Writer’s note: For the sake of simplicity, I’ll be using the American film rating system throughout this piece.
Ah yes, the discussion is back on the table. With the surprise mega success of Deadpool and now Logan making us cry happy / sad tears and making us feel things usually reserved for funerals and the first time we had a hot fudge sundae from Macca’s, my fellow film pundits are asking the question: are more R rated superhero films the answer?
Short answer? No. HELL no. Nope. No…….no.
Hollywood loves itself a trend, no matter how short sighted it may be. Remember when Saw first appeared on the scene? This tiny little film blazed its way onto the screen, made quite a bit of money in the DVD market, spawned itself a bunch of lackluster / unnecessary sequels and launched the careers of Melbourne boys James Wan and Leigh Whannell. The $1.2 million flick turned $103.9 million profit was something the industry hadn’t quite seen since The Blair Witch Project. It was different. It was mean, vicious and didn’t care what you thought. It didn’t caress your cinematic sensibilities. It told the story it wanted to tell, damn the consequences. But, Hollywood, given its talent for completely missing the point in spectacular fashion, responded differently:
Hostel, Hostel II, Captivity, The Devil’s Rejects, Turistas. Some good, some amazingly bad, the films that followed were either inspired by or a knee jerk reaction to Saw and Hollywood completely misreading the terrain.
Remember The Dark Knight? Of course you do, what a stupid question. Christopher Nolan’s 2008 follow up to Batman Begins went down a completely different route when tackling the superhero genre. What if the sequel was a straight up crime drama instead of a comic book caper? The result? Probably one of the best superhero/crime films of this generation and definitely one of the greatest (if not the greatest) portrayals of the Joker, maybe perhaps in our lifetime. But, Hollywood being Hollywood said to itself “Ah, so dark and gritty superhero movies?” Thankfully, the misinterpretation was softened by none other than Iron Man which also debuted in 2008 (goddamn, I’m old) and was essentially the parallel to The Dark Knight, both movies being two sides of the same coin in the superhero genre. It wasn’t until 2013 when the fruits of Hollywood’s (or Warner Bros) misinterpretation came to bear in the form of Man of Steel and most recently Batman v. Superman. You could argue that there’s a further misinterpretation from WB’s point of view when it comes to shifting the tonality from Batman v. Superman to Justice League but that’s an opinion piece you didn’t ask for for another time.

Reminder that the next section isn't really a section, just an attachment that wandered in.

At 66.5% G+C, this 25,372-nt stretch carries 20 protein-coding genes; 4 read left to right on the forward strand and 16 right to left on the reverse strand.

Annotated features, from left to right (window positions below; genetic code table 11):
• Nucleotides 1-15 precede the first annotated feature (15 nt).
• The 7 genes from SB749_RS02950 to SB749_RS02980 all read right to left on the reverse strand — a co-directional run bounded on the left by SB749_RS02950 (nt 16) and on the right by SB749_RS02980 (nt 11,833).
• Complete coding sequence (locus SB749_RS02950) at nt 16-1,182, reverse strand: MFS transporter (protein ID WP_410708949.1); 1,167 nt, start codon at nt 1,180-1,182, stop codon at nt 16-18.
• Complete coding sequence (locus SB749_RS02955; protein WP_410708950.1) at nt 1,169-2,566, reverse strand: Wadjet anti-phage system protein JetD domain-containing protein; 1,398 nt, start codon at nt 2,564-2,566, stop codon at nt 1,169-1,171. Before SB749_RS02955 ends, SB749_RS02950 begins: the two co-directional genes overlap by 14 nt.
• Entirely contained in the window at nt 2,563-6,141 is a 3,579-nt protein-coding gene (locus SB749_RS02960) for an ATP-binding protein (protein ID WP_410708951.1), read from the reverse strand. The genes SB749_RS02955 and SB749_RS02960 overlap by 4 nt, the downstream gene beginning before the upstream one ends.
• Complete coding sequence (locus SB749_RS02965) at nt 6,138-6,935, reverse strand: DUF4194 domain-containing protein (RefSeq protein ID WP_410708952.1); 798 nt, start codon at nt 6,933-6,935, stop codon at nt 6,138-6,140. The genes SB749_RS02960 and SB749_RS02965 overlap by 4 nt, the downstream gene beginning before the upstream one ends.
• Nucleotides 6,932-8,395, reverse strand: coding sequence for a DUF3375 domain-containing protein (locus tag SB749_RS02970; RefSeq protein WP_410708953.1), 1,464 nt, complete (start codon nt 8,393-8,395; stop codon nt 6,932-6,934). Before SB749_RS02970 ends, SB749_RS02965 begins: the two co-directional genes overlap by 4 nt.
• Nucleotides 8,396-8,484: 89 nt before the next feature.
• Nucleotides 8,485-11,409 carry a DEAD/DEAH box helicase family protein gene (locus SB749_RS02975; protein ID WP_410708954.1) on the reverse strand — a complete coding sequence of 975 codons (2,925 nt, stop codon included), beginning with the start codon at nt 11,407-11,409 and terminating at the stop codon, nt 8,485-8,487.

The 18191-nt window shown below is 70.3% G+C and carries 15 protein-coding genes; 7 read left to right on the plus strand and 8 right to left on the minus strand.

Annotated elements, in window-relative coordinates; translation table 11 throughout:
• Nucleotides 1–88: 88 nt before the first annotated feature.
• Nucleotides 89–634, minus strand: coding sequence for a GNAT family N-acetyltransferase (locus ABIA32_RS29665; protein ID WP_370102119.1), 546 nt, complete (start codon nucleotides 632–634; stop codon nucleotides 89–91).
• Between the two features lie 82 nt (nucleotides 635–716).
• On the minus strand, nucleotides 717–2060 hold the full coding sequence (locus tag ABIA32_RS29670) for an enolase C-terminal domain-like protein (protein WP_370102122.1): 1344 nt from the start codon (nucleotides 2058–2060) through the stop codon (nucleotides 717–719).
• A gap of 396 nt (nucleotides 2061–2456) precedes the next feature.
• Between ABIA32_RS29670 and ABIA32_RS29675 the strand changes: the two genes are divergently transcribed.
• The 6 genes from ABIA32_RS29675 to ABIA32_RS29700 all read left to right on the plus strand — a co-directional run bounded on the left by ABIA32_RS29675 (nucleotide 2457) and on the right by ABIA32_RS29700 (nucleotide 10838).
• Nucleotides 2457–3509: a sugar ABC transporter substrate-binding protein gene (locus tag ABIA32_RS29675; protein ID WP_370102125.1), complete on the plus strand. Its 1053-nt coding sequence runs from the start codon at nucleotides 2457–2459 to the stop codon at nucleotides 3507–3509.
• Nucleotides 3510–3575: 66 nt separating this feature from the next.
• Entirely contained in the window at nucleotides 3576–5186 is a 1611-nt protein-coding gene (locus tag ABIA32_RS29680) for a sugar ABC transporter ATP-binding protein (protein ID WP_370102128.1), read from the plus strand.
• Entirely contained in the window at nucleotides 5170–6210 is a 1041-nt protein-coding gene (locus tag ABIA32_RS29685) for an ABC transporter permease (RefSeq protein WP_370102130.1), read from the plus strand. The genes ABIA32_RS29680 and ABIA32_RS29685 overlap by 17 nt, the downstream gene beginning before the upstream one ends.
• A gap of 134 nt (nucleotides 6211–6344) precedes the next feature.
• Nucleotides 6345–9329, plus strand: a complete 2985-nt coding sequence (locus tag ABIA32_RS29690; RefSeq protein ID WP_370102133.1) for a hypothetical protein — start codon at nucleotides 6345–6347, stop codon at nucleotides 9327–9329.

So, the idea of misinterpretations, trends and shortsightedness aside, where does that leave the general film going audience and their needs? If I may be that douche canoe on the internet who speaks on behalf of a huge swath of people, I believe the answer is pretty simple: great storytelling and great characters. Say it with me now. Great storytelling and great characters.
Sure, there’s more to it but I like to oversimplify things.